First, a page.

How would you respond to a 25% (and growing) budget gap?

by Mark Johnson, ECCU Executive Vice President
(Originally published as a post within ECCU’s former e-publication, The Buzz.)

What’s top of mind right now for church business administrators and executive pastors? We had the chance to explore that question last week as we participated in the annual conference of the National Association of Church Business Administration (NACBA) in Long Beach, California.

While connecting with leaders from across the country, our conversations inevitably turned to the economy. It was easy to see that, as anticipated by forecasting in most 2009 church budgets, giving is down. But not much hand wringing or gloom-and-doom perspective surfaced with these folks. It was encouraging to see that mission and life impact are still in sharp focus, and most leaders are simply recognizing the present economic challenges and responding positively.

One example is Life Bible Fellowship Church (LBFC) in Upland, California. LBFC’s Pastor of Administration and Leadership Development, Russ Parker, told their story at a NACBA breakfast for ministry leaders hosted by ECCU. Russ spoke with transparency about how LBFC experienced a decline in income as a number of attendees lost jobs or saw their income significantly reduced. Yet he was also able to show how their staff and lay leadership responded to the challenge of their evolving economic circumstances. With empathy for their church body, one of the first things LBFC did was cut staff salaries by 10 percent. They also developed a communication plan so they could be as transparent as possible with their members about the church’s financial condition. This laid the foundation for conversations about their mission, stewardship, and generosity that would not have happened otherwise.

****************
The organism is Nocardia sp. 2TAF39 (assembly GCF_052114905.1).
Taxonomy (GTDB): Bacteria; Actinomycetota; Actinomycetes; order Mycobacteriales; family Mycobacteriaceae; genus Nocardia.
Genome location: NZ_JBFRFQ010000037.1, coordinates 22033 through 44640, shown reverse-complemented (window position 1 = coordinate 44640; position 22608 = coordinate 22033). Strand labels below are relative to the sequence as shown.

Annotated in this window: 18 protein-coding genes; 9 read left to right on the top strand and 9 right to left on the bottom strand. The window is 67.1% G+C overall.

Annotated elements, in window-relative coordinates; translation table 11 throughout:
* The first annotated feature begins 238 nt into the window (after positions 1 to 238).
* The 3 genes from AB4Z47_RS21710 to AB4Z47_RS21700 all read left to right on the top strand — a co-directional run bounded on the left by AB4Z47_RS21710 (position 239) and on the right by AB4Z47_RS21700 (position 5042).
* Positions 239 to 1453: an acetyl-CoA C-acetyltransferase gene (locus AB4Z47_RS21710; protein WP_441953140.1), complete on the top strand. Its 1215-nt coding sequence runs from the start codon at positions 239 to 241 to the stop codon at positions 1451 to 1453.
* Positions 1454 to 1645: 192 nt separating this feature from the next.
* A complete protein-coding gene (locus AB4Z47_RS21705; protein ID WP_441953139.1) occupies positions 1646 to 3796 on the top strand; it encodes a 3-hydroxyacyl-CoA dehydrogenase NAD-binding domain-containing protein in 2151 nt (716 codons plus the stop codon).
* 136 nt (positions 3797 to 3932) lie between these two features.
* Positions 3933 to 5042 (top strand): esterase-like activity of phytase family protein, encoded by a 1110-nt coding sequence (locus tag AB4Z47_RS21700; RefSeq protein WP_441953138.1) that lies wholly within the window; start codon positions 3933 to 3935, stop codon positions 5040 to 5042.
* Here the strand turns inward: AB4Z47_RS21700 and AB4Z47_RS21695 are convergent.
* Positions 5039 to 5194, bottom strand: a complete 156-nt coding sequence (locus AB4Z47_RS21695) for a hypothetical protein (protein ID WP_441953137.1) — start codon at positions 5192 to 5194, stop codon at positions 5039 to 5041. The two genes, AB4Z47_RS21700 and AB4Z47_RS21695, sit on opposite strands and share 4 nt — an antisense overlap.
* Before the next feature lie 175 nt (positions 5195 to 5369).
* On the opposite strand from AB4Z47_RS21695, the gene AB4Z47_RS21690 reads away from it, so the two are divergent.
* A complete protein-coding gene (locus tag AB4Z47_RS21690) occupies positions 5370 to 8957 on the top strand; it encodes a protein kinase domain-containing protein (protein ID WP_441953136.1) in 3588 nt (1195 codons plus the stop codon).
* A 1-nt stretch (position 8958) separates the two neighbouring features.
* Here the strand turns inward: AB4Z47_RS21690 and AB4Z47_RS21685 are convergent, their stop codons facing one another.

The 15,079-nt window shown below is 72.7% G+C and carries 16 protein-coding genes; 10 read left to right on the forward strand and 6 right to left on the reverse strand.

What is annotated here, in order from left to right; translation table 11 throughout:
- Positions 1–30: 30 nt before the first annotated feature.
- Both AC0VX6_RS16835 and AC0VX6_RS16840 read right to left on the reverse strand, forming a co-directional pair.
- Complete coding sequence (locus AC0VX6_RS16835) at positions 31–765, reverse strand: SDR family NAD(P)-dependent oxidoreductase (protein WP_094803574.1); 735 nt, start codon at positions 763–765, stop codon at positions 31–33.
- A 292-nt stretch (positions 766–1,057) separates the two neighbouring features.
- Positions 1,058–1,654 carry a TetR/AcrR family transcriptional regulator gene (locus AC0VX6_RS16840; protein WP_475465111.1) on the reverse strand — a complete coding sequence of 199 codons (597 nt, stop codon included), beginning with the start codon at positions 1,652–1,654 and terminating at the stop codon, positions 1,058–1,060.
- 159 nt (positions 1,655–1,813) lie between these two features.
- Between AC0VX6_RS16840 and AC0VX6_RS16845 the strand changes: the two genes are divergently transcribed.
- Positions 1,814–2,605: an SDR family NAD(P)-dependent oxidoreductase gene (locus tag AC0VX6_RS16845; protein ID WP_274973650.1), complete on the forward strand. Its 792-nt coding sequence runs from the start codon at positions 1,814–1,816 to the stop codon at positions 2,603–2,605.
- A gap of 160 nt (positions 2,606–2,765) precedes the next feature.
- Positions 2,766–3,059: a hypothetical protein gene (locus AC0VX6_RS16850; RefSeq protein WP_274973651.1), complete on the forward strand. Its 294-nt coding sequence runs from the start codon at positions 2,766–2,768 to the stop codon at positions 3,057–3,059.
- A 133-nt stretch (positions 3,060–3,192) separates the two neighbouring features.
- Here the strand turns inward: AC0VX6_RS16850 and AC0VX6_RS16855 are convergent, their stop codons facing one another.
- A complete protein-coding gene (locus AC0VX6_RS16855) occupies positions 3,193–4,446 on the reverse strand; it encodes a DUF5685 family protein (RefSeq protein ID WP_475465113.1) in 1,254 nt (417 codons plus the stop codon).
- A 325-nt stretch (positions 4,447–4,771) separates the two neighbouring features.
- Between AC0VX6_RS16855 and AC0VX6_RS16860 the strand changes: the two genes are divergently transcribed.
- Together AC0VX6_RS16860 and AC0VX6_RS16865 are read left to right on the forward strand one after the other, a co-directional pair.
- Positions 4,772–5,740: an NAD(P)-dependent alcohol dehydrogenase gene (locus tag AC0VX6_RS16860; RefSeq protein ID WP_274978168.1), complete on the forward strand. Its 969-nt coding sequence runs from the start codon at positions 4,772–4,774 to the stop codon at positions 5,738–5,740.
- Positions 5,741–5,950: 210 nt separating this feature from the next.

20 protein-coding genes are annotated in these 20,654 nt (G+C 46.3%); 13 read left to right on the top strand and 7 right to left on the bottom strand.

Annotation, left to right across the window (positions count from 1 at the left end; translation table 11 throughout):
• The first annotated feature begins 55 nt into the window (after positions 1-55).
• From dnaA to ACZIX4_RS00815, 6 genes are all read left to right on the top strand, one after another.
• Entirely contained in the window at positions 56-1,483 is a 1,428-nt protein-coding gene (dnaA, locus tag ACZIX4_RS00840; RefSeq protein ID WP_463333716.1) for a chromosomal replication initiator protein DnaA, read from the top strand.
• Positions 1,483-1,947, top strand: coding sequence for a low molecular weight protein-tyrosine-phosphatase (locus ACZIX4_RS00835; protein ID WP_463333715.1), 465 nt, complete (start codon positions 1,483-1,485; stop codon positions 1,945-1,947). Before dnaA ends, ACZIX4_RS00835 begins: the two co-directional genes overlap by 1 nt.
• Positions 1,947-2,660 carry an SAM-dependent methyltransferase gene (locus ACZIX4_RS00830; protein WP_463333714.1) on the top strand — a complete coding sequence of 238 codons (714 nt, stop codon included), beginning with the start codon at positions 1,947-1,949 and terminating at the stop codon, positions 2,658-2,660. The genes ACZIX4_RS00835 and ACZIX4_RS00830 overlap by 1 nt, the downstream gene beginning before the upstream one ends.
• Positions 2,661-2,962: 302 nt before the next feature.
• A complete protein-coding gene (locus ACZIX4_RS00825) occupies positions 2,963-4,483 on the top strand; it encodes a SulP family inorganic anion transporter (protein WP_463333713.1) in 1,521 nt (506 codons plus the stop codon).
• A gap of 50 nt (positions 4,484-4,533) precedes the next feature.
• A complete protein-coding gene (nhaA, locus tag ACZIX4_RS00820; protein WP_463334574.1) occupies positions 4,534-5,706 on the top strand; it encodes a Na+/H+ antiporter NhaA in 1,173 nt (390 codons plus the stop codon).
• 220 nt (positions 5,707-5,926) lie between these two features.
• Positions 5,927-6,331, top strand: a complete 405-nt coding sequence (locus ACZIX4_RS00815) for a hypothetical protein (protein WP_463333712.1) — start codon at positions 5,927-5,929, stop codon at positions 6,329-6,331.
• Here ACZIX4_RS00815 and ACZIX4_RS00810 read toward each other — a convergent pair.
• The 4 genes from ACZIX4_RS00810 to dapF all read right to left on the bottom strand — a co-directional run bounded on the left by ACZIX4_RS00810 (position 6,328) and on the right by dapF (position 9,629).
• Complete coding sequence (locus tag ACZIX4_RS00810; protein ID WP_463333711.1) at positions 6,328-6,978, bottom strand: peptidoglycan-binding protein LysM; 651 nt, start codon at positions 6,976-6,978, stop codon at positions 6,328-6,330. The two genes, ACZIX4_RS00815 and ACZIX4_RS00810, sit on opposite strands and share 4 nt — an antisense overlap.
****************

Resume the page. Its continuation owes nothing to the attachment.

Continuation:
LBFC clearly has reliable financial reporting systems for regular review of current and historical information, which they used to evaluate the impact of the downturn in giving and forecast for the future. Because they had built their cash reserves, they had time to ask some tough questions and develop meaningful answers. As a result, they were able to make prudent cuts to their operating budget.

Based on LBFC's experience, Russ encouraged his ministry colleagues at the NACBA breakfast to:

  • Develop appropriate financial tools and processes that provide a view of the financial big picture for church staff and elders.
  • Regularly review financial data and giving trends, both within and outside of the church.
  • Consistently and transparently communicate with the congregation about the church’s financial condition and its impact on the church’s mission.
  • When faced with declining income, be willing to ask the hard question: “Is it really the economy, or is it us?”

Russ said that one of the biggest challenges for his church during this time was to embrace the tension between their analysis of the numbers and their faith that God would provide. Through the journey, they discovered the story that the data was telling and were able to respond by prayerfully considering the role that God wanted them to play in his story. I simply can’t imagine anything better for you and me to keep top of mind today!

Watch LBFC’s story continue to unfold at www.lbfchurch.com.

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